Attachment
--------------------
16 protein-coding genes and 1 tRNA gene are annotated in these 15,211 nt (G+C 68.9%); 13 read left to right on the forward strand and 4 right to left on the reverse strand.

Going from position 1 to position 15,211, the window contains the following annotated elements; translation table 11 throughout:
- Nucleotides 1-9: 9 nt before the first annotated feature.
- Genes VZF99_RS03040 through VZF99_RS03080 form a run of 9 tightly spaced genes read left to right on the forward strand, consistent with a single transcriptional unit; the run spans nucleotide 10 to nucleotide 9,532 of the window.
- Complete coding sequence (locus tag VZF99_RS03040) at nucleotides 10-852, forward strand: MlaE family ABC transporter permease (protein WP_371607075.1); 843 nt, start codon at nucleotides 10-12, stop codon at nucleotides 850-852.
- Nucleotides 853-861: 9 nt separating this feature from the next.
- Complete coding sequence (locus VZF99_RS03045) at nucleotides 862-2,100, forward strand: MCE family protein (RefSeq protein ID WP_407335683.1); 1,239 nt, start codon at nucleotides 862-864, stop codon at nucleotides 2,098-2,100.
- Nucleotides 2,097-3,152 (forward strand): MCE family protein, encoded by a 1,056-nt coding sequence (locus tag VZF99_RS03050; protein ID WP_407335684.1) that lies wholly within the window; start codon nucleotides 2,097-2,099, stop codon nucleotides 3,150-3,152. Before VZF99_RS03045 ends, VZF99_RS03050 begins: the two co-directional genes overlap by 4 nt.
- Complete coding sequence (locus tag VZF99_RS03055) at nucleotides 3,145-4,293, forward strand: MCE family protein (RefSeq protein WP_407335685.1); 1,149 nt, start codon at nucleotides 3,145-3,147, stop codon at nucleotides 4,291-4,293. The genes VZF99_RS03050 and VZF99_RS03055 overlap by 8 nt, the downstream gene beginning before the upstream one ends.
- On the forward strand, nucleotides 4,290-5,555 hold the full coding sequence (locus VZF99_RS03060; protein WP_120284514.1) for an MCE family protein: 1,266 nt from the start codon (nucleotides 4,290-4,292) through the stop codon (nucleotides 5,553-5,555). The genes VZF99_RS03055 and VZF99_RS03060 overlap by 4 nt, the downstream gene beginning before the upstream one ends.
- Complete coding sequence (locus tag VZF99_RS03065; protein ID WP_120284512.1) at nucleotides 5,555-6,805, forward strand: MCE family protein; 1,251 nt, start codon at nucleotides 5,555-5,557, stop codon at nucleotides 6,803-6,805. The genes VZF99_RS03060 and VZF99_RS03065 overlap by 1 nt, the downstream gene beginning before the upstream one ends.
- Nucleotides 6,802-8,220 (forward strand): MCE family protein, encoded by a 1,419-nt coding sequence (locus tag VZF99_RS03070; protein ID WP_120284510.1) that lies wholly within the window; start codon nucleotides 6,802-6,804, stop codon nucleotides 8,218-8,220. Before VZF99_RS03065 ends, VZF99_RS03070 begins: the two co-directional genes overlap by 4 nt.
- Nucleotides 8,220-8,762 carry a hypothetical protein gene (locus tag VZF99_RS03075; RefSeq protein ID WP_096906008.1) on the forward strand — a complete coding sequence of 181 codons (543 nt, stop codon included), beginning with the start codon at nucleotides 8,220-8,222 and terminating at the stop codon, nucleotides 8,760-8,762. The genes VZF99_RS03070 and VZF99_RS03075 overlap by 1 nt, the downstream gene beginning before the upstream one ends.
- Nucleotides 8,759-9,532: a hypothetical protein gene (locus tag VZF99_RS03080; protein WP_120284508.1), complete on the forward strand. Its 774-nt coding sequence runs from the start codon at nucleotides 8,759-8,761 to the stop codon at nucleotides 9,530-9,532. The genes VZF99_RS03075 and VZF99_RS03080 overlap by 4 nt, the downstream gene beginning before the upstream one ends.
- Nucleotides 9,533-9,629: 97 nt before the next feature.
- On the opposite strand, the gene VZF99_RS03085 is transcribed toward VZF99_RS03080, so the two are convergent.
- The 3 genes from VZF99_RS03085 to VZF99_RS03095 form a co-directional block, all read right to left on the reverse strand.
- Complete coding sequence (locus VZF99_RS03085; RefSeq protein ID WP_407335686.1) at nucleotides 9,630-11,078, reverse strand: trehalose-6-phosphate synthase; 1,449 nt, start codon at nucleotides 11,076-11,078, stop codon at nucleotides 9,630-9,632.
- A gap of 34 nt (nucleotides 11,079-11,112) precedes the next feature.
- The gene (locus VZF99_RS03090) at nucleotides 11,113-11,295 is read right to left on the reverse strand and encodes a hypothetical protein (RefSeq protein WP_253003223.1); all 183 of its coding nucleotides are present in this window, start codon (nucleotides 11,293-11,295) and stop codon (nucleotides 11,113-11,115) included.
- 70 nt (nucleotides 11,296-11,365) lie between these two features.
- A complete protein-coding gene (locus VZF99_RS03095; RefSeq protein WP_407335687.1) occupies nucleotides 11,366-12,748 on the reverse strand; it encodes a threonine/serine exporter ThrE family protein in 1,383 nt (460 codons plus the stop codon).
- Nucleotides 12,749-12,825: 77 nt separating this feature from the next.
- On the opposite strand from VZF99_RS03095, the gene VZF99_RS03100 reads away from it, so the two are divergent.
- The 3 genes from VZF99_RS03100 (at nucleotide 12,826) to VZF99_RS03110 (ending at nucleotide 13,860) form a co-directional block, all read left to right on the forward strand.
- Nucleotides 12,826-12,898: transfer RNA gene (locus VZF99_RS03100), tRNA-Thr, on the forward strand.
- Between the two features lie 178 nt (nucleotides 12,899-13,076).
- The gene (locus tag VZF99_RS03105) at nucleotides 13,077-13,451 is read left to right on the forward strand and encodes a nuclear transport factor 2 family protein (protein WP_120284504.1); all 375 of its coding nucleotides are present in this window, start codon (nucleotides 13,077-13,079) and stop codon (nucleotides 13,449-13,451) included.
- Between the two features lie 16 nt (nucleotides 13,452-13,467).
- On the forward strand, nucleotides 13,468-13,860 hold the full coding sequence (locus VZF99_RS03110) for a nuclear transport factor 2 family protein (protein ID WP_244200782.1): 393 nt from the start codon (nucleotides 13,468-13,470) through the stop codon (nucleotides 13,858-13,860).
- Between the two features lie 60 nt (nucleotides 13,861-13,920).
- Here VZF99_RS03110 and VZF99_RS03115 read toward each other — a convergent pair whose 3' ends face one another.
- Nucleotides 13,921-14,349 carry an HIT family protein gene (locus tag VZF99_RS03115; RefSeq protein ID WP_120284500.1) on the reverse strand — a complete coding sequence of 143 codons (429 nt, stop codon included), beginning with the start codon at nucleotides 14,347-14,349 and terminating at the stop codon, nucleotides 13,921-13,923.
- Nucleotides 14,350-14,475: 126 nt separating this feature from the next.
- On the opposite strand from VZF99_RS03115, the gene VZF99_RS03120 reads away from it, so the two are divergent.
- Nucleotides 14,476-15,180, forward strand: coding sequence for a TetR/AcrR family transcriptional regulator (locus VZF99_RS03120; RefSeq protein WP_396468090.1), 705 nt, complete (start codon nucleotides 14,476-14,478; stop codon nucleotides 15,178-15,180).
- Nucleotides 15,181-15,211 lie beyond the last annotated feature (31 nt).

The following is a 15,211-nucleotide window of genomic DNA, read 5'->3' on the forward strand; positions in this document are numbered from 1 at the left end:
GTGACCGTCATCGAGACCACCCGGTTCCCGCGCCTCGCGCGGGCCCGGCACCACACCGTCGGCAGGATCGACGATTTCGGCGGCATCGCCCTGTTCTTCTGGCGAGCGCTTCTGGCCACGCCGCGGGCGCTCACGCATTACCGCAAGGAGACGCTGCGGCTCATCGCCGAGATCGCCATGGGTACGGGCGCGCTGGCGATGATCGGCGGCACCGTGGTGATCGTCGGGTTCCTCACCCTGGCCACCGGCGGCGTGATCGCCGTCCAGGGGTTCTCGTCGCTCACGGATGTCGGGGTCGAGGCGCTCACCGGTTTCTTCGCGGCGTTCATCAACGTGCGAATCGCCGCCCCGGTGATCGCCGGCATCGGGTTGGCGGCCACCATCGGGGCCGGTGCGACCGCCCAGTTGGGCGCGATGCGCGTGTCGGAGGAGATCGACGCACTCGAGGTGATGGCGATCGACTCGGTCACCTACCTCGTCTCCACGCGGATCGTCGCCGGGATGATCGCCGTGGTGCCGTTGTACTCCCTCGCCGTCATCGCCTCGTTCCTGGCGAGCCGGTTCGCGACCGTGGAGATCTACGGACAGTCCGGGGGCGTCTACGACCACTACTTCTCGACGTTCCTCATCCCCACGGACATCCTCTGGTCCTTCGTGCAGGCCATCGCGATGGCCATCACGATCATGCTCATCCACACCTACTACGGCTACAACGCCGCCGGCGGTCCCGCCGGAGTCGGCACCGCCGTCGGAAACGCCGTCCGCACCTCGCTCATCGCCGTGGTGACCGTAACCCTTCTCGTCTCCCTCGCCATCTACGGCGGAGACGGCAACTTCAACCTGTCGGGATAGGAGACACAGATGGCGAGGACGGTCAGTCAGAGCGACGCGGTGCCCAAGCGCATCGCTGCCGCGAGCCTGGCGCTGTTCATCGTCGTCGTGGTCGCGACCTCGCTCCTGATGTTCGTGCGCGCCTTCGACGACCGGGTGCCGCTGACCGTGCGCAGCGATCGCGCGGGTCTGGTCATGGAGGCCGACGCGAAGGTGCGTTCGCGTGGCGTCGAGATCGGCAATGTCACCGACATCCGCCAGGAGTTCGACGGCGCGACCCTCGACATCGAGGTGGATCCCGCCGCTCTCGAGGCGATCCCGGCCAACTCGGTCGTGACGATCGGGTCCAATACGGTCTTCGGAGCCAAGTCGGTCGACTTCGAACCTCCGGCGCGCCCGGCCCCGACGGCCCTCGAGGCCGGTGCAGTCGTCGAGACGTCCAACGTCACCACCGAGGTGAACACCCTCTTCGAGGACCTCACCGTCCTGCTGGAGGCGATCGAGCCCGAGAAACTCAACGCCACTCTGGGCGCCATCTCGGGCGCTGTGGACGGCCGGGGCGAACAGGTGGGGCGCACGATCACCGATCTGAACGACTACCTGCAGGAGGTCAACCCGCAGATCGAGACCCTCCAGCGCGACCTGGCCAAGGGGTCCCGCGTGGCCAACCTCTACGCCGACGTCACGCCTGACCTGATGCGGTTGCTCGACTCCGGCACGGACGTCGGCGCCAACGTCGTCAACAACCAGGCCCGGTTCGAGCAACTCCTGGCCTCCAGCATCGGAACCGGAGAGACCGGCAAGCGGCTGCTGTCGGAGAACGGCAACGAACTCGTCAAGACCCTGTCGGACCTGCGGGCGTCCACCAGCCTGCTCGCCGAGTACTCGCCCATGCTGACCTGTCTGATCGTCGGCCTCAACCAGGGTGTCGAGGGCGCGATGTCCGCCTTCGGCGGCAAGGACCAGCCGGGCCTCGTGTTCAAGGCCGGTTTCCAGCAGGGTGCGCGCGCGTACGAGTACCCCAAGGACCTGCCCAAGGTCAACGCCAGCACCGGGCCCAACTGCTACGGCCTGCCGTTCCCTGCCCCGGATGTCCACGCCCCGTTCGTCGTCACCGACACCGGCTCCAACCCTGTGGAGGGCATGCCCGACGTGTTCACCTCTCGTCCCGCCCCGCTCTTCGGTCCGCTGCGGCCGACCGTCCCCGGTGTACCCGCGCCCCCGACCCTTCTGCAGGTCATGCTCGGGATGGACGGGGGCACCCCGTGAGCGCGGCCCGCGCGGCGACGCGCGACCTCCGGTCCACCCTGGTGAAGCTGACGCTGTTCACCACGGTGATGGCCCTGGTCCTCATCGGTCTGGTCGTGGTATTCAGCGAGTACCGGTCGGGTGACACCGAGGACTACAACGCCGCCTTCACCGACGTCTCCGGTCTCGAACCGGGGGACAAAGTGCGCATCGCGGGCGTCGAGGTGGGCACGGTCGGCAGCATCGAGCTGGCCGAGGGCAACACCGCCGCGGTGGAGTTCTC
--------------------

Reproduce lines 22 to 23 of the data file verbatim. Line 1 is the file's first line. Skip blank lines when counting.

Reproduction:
- A complete protein-coding gene (locus VZF99_RS03095; RefSeq protein WP_407335687.1) occupies nucleotides 11,366-12,748 on the reverse strand; it encodes a threonine/serine exporter ThrE family protein in 1,383 nt (460 codons plus the stop codon).
- Nucleotides 12,749-12,825: 77 nt separating this feature from the next.